By 1945, after successfully opening four hot dog kiosks, the Karchers moved to Anaheim and debuted Carl’s Drive-In Barbecue, a full-on, sit-down restaurant with an expanded menu that featured the fast-food item of the future: hamburgers, charbroiled over flames. In 1956, by which time Southern California was home to numerous quick-serve burger joints, Karcher opened two restaurants he called Carl’s Jr., because they were a shrunk down, simplified version of the charbroiled hamburger restaurant, just served much faster. By 1960, four Carl’s Jr. restaurants had opened in Southern California. In 1975, when the company expanded geographically for the first time, into Northern California, the chain numbered more than 100 locations.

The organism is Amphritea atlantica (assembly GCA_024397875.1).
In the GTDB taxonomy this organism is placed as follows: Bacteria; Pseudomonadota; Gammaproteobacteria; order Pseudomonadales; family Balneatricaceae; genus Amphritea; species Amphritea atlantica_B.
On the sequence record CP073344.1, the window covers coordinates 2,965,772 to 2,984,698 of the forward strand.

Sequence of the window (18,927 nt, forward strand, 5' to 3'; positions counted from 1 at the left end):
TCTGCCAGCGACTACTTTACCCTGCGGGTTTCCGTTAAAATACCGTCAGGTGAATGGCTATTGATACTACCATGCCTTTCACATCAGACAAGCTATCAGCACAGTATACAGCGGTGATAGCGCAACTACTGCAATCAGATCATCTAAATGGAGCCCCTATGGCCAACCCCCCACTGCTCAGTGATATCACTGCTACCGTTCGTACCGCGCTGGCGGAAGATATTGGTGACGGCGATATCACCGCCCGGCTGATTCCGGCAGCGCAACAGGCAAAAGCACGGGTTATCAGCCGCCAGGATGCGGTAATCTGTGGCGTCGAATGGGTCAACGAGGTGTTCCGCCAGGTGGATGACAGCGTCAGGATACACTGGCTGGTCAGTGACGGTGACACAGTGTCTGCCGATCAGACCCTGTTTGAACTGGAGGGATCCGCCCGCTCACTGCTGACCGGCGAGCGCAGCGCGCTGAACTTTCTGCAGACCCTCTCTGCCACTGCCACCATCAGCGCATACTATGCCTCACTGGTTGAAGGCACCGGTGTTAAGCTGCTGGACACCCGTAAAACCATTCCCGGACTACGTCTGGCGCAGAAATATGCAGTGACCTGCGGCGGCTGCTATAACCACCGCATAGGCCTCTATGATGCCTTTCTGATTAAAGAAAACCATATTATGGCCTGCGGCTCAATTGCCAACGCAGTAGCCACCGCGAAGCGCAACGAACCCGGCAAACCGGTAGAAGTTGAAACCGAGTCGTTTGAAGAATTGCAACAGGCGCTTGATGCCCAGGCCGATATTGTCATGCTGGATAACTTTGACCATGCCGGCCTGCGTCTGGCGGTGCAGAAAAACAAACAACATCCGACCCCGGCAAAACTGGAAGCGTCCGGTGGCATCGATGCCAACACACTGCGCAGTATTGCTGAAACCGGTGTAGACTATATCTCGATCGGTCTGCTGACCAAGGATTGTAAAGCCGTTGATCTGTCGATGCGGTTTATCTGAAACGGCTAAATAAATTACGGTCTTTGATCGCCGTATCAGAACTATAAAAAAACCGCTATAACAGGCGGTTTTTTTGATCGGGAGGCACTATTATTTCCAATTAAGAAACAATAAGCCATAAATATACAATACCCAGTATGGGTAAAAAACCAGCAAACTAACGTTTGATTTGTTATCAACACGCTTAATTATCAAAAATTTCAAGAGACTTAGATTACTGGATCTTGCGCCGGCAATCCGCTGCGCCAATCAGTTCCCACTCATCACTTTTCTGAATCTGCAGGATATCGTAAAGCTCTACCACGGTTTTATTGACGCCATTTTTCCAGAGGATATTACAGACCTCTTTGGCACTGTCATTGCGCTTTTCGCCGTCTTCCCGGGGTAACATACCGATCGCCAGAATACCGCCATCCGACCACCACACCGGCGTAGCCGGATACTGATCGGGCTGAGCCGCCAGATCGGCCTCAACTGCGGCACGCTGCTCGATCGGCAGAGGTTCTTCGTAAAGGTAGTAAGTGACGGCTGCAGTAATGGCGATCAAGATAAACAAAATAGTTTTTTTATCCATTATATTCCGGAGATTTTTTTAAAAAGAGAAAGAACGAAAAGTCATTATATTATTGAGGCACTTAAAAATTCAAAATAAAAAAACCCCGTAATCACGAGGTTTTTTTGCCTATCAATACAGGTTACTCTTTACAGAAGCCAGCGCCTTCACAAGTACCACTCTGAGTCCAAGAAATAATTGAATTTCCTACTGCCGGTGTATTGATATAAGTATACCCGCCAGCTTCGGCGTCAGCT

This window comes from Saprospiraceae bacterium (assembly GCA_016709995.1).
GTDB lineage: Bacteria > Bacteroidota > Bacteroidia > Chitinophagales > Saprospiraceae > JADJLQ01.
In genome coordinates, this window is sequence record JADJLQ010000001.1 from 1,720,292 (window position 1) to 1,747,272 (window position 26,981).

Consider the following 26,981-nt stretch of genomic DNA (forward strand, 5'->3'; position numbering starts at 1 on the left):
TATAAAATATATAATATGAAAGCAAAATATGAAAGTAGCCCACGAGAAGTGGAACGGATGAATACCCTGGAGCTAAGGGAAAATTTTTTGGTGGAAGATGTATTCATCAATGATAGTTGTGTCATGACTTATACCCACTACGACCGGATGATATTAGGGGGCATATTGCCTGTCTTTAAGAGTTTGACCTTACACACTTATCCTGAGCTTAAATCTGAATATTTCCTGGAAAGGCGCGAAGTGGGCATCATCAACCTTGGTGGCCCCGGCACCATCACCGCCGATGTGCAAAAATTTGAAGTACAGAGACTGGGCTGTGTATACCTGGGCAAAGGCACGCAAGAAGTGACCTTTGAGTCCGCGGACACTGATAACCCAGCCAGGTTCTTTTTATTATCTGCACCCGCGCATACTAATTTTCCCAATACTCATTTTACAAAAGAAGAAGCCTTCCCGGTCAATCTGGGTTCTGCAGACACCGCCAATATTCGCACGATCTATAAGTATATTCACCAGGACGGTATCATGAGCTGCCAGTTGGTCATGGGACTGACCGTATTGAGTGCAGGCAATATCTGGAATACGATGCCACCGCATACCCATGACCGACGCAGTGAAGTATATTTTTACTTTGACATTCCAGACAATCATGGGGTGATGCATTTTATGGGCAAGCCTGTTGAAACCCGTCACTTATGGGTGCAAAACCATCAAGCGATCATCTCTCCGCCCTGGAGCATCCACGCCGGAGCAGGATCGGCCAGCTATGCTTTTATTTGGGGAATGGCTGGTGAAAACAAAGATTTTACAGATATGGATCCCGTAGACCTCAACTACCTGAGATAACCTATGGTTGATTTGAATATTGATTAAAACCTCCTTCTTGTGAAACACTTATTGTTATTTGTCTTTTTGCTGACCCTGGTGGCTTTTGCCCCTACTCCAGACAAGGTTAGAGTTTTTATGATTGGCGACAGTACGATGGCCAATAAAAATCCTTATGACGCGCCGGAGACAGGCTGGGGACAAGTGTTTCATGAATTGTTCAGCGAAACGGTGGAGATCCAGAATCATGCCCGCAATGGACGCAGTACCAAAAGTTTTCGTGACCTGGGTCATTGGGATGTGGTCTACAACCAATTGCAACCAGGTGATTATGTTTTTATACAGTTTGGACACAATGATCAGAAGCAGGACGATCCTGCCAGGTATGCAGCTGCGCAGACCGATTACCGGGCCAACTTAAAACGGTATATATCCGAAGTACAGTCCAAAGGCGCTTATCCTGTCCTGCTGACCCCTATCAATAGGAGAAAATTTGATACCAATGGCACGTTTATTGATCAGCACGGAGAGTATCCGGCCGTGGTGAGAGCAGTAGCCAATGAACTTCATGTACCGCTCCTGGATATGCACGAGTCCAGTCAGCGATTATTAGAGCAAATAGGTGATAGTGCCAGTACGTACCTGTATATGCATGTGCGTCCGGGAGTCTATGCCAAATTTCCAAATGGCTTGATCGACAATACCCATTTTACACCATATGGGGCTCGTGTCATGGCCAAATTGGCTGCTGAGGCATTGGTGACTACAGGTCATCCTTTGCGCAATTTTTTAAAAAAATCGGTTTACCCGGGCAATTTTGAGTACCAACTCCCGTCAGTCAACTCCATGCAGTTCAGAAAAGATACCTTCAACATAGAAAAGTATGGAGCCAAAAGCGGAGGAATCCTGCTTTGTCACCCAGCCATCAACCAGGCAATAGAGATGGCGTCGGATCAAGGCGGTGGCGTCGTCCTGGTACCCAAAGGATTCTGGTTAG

Carl’s Jr. is responsible for many fast food firsts
While Carl’s Jr. wasn’t one of the first national hamburger chains — it wouldn’t expand out of California until the late 1970s, more than 20 years after its creation — it is responsible for introducing some fast food menu items that would become almost universal and others that remain on the cutting-edge or experimental side.
In 1977, Carl’s Jr. installed serve-yourself salad bars in all 200 of its California outlets, the first fast food chain to attempt that (predating Wendy’s and Burger King’s veggie stations) and helping to kick off the salad bar fad of the 1980s. According to BusinessWire, Carl’s Jr. was the first national brand to sell turkey burgers in 2011, and in 2015, originated all-natural, antibiotic-free turkey burgers, charbroiled in the signature Carl’s Jr. style. That arrived a year after the All-Natural Burger, the first beef burger produced free of steroids, antibiotics, and hormones on a national fast food restaurant’s menu, according to Grub Street. Carl’s Jr. was on the forefront of ditching meat altogether in 2019, adding Beyond Meat patties to its selections.
Carl’s Jr. has a crowded product graveyard